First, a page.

Source: Wall Street Journal

Artificial intelligence vs. human intelligence: how do they measure up?

There’s no denying that artificial intelligence is lightyears ahead of what it was just a few years ago. The technology continues to advance at an ever-increasing rate. But the ultimate goal of artificial intelligence researchers is to replicate human intelligence. So how do artificial intelligence and human intelligence measure up? You be the judge.

  1. The so-called “deep learning” that artificial intelligence is capable of isn’t really the type of profound learning like humans are capable of. Rather deep learning refers to an interconnected neural network. That means that artificial intelligence has immediate access to a wider body of knowledge, but humans are still capable of more profound thought.
  2. Artificial intelligence systems are able to beat the greatest chess masters in the world but they need millions of pictures (labeled by humans) to be able to learn to correctly identify a cat. Even a toddler can learn to differentiate between cats, dogs, and other animals after just a few instances of exposure to them.
  3. Intel’s latest processor, the i7, is one of the best CPUs that the average person can go out and buy. With four cores, it can perform four separate tasks simultaneously. But that’s no match for human biology. Even super computers are no match for the human brain’s 80 billion cells.
  4. The human brain can do what it does with just 10 watts of power. Artificial intelligence would need 10 terrawatts to imitate the human brain. That’s a trillion times more energy to do what the human brain is already capable of.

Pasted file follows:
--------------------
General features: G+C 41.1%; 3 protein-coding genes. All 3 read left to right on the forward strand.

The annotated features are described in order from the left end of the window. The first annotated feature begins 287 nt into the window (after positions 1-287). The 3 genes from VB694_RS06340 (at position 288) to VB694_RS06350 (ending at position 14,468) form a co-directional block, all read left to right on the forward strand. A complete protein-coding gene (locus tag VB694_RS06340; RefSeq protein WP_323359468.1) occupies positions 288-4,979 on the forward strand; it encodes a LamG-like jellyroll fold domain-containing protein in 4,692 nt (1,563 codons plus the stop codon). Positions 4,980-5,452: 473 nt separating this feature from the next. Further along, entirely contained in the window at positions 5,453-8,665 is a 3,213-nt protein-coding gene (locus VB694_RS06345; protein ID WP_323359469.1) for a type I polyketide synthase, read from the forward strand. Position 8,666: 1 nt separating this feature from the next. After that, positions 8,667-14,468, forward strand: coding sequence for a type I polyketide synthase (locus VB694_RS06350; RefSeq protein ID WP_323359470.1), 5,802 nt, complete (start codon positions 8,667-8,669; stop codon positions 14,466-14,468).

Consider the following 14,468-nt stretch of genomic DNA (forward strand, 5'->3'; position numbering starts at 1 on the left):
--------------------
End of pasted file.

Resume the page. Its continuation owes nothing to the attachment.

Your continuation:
5. Artificial intelligence runs off of algorithms programmed by humans. The algorithms haven’t actually changed much. What’s changed is the ability for artificial intelligence to run algorithms much quicker than ever before. Certain tasks, like mastering chess, depends on algorithms which is why artificial intelligence has the upper hand when it comes to playing chess.

Why even try

If after all these years, human intelligence is still vastly superior to artificial intelligence, why do artificial intelligence researchers even bother? Because despite its weaknesses when it comes to certain cognitive tasks, it can still do some things exceptionally better than humans. Artificial intelligence can sort through vast amounts of data in seconds, a task that would take humans days, weeks, or even years. Artificial intelligence is much better at humans when it comes to recognizing patterns hidden amongst large amounts of data. Artificial intelligence is far superior to humans when it comes to mathematical reasoning and computing as well.